An Extraordinary Scandal

The Westminster Expenses Crisis and Why it Still Matters

by Emma Crewe and Andrew Walker

‘Although this happened quite some time ago, there is value in exploring these specific events in detail, and until Crewe and Walker’s book, this had not happened. There is still more to be said on the 2009 expenses scandal, but this book is an important brick in the wall.’ – The Constitution Unit Blog, UCL

‘For many academics and commentators the MPs expenses scandal was little more than the latest instalment in a historical  litany of crises, failures and fiascos in British politics. Emma Crewe and Andrew Walker challenge this perspective in a magisterial and compelling account…’ – Matthew Flinders

‘… enviable insight and access to Members, journalists and officials, the book makes for a fascinating read.’
– Cristina Leston Bandeira

‘Written in an accessible and engaging style…’– Shirin M Rai, author of Performing Representation: Women Members in the Indian Parliament

Anyone looking for a balanced and thoughtful account of how the 2009 expenses crisis came about, and for why it still reverberates, should put themselves in the expert hands of Crewe and Walker.’ – David Natzler, former clerk to the House of Commons

‘Although this happened quite some time ago, there is value in exploring these specific events in detail, and until Crewe and Walker’s book, this had not happened. There is still more to be said on the 2009 expenses scandal, but this book is an important brick in the wall.’ – The Constitution Unit Blog, UCL

‘For many academics and commentators the MPs expenses scandal was little more than the latest instalment in a historical  litany of crises, failures and fiascos in British politics. Emma Crewe and Andrew Walker challenge this perspective in a magisterial and compelling account…’ – Matthew Flinders

‘… enviable insight and access to Members, journalists and officials, the book makes for a fascinating read.’
– Cristina Leston Bandeira

‘Written in an accessible and engaging style…’– Shirin M Rai, author of Performing Representation: Women Members in the Indian Parliament

Anyone looking for a balanced and thoughtful account of how the 2009 expenses crisis came about, and for why it still reverberates, should put themselves in the expert hands of Crewe and Walker.’ – David Natzler, former clerk to the House of Commons

 

Featuring interviews with the MPs, journalists and officials close to the centre of Britain’s biggest political crisis since the Profumo Affair, this is the story of what really happened during the expenses scandal of 2009.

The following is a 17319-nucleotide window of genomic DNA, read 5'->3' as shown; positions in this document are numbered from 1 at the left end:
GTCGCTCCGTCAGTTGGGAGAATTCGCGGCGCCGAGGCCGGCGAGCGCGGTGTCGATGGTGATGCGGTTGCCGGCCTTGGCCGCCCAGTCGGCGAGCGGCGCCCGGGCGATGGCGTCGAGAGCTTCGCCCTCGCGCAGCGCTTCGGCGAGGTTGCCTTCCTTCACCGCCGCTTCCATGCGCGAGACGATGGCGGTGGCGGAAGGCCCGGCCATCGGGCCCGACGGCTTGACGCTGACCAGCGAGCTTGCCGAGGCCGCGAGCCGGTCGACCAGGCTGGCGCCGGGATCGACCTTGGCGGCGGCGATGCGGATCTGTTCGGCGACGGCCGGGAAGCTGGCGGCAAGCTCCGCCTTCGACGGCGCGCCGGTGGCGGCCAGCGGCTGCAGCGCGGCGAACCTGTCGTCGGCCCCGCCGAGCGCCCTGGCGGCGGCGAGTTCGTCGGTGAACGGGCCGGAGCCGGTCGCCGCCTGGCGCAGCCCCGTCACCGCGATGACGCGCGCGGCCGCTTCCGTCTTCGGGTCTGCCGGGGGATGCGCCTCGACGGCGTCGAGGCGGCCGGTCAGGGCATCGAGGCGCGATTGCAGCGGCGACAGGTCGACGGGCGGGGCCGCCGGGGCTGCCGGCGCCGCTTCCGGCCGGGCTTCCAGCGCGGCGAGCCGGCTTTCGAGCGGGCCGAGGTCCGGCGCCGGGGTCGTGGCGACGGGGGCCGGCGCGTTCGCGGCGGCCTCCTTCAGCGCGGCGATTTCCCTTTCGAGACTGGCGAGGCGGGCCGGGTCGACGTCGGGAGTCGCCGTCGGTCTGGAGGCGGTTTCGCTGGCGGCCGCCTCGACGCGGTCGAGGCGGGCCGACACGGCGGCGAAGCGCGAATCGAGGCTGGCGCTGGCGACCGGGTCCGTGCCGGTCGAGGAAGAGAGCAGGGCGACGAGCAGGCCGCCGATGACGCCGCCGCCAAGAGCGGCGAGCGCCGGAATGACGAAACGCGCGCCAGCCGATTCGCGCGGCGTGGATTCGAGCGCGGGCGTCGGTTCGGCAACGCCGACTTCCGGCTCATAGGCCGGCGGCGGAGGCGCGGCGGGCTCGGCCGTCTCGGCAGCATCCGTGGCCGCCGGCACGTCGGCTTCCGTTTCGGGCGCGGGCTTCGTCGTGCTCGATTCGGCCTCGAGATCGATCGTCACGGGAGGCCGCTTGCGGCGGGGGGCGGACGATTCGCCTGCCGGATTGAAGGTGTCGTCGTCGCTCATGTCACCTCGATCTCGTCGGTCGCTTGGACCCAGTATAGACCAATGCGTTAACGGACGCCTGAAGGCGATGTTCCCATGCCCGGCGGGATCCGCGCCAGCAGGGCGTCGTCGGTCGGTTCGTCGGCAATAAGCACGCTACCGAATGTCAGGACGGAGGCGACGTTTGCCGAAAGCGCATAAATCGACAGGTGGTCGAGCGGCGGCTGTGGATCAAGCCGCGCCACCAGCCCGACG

Andrew Walker, the tax expert who oversaw the parliamentary expenses system, and Emma Crewe, a social scientist specialising in the institutions of parliament, bring a fascinating insider/outsider perspective to this account. Far from an apologia, An Extraordinary Scandal explains how parliament fell out of step with the electorate and became a victim of its own remote institutional logic, at odds with an increasingly open, meritocratic society.

Charting the crisis from its 1990s origins – when Westminster began, too slowly, to respond to wider societal changes – to its aftermath in 2010, the authors examine how the scandal aggravated the developing crisis of trust between the British electorate and Westminster politicians that continues to this day. Their in-depth research reveals new insight into how the expenses scandal gave us a taste of what was to come, and where its legacy can be traced in the new age of mistrust and outrage, in which politicians are often unfairly vulnerable to being charged in the ‘court’ of public opinion by those they represent.

EMMA CREWE is a Research Professor at the Department of Anthropology and Sociology at SOAS. She is the author of Lords of ParliamentManners, Rituals and Politics (2005), The House of Commons: An Anthropology of MPs at Work (2015) and Commons and Lords: A Short Anthropology of Parliament (2015). ANDREW WALKER was a senior official at the House of Commons for 20 years until 2016. He was Director General of Resources, and was the Board member responsible for the Fees Office until it was abolished in 2010. He now advises parliaments overseas on finance and HR issues.

Find Emma on Twitter @_Emma_Crewe

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